Five-Minute Record Reviews: Lady Gaga, Matthew Sweet & Susanna Hoffs, Katey Sagal, and The Killers!


The Killers - Direct Hits

Even the greatest bands take a few albums to find their identity and put all the pieces together, so it was with great joy that we embraced the Killers, who arrived fully formed on their masterful debut album Hot Fuss.  Whether you like the song or not, hearing "Somebody Told Me" on the radio back in 2004 was like being given pure oxygen, as it put the final nail in the knuckledragger rock coffin and heralded in a new slew of bands that included The Bravery and Franz Ferdinand.

Sadly, the band has since rapidly devolved into just another faceless modern-day new wave band trying to keep up with the Joneses, if you will.  This point is only further proven by how quickly their first "best of" collection peters out after the first few tracks, from their debut album, of course.

See, the band aren't being themselves anymore and have been playing by the rules ever since they joined the rock elite, right down to including two obligatory new songs on this hits package, just like everybody else does.

So, how are those two new songs, you ask?  "Shot In The Dark" sounds like a song you'd find on a cassette version of the soundtrack to "Iron Eagle 2".  "Just Another Girl" shows Brandon Flowers is not yet finished channeling Bruce Springsteen.  The song itself is reminiscent of A-ha's "Analogue", which is a better tune, hands down.

While we'll always have the greatness of Hot Fuss, it didn't have to be this way.  After all, the Killers exploded onto the scene by being different and offering an alternative to, well, everything else.  Thus, their transformation into "just another band" is one we can't bear to watch.

Direct Hits is the sound of a band's once boundless potential replaced by uninspired mediocrity.


Matthew Sweet & Susanna Hoffs - Under The Covers, Vol 3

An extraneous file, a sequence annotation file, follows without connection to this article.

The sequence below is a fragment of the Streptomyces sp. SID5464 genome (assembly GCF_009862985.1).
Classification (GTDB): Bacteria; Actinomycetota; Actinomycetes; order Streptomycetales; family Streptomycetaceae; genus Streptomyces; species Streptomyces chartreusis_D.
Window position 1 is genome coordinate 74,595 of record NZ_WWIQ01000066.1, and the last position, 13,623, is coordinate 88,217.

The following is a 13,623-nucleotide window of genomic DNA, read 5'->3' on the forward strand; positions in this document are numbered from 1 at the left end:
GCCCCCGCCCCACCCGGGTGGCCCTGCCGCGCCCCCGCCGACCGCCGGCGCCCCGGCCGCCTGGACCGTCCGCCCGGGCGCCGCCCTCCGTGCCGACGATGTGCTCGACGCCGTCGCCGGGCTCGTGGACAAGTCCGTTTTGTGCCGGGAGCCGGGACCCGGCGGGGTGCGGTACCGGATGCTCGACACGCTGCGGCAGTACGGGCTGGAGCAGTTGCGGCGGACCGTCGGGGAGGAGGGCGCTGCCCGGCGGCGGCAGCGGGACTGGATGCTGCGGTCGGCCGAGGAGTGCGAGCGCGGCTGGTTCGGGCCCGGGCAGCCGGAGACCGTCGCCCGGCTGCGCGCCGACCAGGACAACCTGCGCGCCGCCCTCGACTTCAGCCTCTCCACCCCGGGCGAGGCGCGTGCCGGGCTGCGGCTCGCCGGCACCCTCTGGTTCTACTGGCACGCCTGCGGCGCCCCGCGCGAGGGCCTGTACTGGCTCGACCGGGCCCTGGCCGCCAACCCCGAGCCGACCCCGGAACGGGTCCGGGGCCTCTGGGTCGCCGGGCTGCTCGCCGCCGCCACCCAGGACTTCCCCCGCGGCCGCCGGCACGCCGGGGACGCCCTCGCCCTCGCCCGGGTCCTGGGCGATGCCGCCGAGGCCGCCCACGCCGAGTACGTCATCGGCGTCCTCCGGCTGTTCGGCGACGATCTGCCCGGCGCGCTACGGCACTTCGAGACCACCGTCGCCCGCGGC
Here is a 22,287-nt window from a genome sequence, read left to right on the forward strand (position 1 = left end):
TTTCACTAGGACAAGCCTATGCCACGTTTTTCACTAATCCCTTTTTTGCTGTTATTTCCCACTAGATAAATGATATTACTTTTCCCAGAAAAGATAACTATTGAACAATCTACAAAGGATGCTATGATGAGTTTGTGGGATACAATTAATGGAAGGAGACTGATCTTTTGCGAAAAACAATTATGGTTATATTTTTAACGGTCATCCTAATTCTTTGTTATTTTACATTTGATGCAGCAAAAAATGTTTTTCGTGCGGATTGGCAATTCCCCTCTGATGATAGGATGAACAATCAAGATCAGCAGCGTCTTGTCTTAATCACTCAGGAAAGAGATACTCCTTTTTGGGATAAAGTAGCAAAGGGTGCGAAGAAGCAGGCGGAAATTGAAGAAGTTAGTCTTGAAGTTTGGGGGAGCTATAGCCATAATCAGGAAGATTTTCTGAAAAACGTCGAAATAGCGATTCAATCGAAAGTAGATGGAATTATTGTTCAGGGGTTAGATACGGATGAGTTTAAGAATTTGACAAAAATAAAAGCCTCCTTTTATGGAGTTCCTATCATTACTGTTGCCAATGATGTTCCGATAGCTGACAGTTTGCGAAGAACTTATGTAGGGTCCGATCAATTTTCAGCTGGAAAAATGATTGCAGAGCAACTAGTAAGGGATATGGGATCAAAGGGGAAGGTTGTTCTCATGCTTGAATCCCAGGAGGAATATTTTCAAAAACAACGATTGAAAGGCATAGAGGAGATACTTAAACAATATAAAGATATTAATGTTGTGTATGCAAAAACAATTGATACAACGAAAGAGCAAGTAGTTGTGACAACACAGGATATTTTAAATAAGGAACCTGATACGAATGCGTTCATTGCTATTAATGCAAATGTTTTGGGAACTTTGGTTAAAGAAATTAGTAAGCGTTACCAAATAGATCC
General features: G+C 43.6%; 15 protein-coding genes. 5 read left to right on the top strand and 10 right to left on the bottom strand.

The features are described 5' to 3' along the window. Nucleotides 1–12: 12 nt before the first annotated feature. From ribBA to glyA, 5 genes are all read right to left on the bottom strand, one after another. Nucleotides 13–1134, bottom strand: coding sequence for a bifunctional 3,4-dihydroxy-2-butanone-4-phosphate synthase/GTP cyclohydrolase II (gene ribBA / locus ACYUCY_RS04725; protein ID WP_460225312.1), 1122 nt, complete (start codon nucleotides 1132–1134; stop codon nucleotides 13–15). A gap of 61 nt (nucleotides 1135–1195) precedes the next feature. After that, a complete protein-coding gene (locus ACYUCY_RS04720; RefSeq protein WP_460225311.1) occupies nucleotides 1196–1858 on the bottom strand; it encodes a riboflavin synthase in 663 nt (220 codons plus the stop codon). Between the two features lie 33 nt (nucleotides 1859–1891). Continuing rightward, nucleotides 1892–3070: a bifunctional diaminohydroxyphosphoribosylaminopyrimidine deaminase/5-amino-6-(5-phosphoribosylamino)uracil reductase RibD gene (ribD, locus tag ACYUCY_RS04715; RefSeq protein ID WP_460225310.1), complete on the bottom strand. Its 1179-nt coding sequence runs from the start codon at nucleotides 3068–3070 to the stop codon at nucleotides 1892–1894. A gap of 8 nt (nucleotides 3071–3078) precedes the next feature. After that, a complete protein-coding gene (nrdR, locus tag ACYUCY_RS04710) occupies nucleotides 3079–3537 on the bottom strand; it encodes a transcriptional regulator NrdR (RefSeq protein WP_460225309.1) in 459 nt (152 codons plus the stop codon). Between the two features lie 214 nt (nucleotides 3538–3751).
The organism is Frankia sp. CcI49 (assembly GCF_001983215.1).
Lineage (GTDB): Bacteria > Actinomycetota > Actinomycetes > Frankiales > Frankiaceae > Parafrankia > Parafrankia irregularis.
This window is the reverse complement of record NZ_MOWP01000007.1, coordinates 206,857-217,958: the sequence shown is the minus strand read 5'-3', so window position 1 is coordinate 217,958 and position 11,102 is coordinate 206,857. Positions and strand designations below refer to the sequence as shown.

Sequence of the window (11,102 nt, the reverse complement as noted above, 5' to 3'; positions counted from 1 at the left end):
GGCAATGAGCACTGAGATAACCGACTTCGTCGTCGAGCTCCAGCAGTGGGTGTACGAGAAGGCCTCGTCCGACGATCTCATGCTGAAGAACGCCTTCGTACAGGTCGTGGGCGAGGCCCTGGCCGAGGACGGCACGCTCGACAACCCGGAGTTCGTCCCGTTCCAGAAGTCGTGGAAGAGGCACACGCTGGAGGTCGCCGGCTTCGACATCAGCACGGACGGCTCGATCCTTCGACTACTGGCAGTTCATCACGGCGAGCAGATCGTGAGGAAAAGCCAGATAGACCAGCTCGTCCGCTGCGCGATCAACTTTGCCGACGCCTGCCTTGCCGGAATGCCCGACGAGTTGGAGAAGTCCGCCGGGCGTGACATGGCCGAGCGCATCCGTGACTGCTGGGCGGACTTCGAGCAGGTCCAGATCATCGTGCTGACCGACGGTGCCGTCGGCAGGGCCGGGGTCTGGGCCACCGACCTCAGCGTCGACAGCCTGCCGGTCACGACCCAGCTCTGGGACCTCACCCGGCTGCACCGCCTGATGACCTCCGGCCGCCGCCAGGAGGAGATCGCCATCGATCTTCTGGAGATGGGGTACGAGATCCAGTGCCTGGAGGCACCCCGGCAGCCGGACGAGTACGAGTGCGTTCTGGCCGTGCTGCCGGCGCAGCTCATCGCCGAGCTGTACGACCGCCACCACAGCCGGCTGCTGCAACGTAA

As much as we adore the music of the '80s, it's kind of weird hearing such songs covered by two artists whose greatest success also came during said decade.  While Matthew Sweet may not have set the charts afire the way his partner-in-crime, Susanna Hoffs, did as a member of the Bangles, one gets the feeling the tracks gathered here were more his doing.  As much as love the song, does anybody really thing Hoffs came into the studio one day and suggested "Our Lips Are Sealed"?

As much as we adore Sweet and Hoffs, their continued partnership seems like more of a payday than two pals covering their favorite tunes and the by-the-numbers performances of "Free Fallin'" and "They Don't Know" (made famous by Tracey Ullman), among others, don't exactly inspire repeated listens.  That's not to say that there aren't great moments, like Hoffs' superb vocal turn on "More Than This" (Roxy Music) and "Trouble" (Lyndsay Buckingham), where she sounds a helluva lot more at home here than she does singing Go-Go's tunes.

Like most covers collections, its a mixed bag for listeners, but everyone will find one or two things to like here.


Katey Sagal - Covered

For those who didn't get enough of "Free Fallin'" on Matthew Sweet and Susanna Hoffs' Under The Covers, Vol 3, Sons Of Anarchy matriarch Katey Sagal proves there's nothing she can't do by ambitiously reworking the song into something altogether new while still staying true to the original.

Just as impeccable as her vocal performances throughout the album is her choice of material, ranging from Steve Earle's heartbreaking "Goodbye", which she performs with Jackson Browne, to Gillian Welch's "Orphan Girl" and Ryan Adams' "I Love You But I Don't Know What To Say", all sung with more conviction and heart than anything on the new Lady Gaga record, just sayin'.


Lady Gaga - ARTPOP

Wow, this is the album to put in the time capsule for 2013.  How better to show future generations the creativity vacuum that enveloped popular music and the desperation of our popular artists to remain relevant at a time where intelligence, subtlety, and song craft are openly mocked by the artists themselves.

There is no song here that isn't trying to be something its not (good) and the umpteen producers gathered to shine this turd sandwich throw every bell and whistle at these songs in hopes of creating the next "Macarena". Sadly, they succeed only in making Lady Gaga a bit player in her own star vehicle.

A complete musical travesty on every level.

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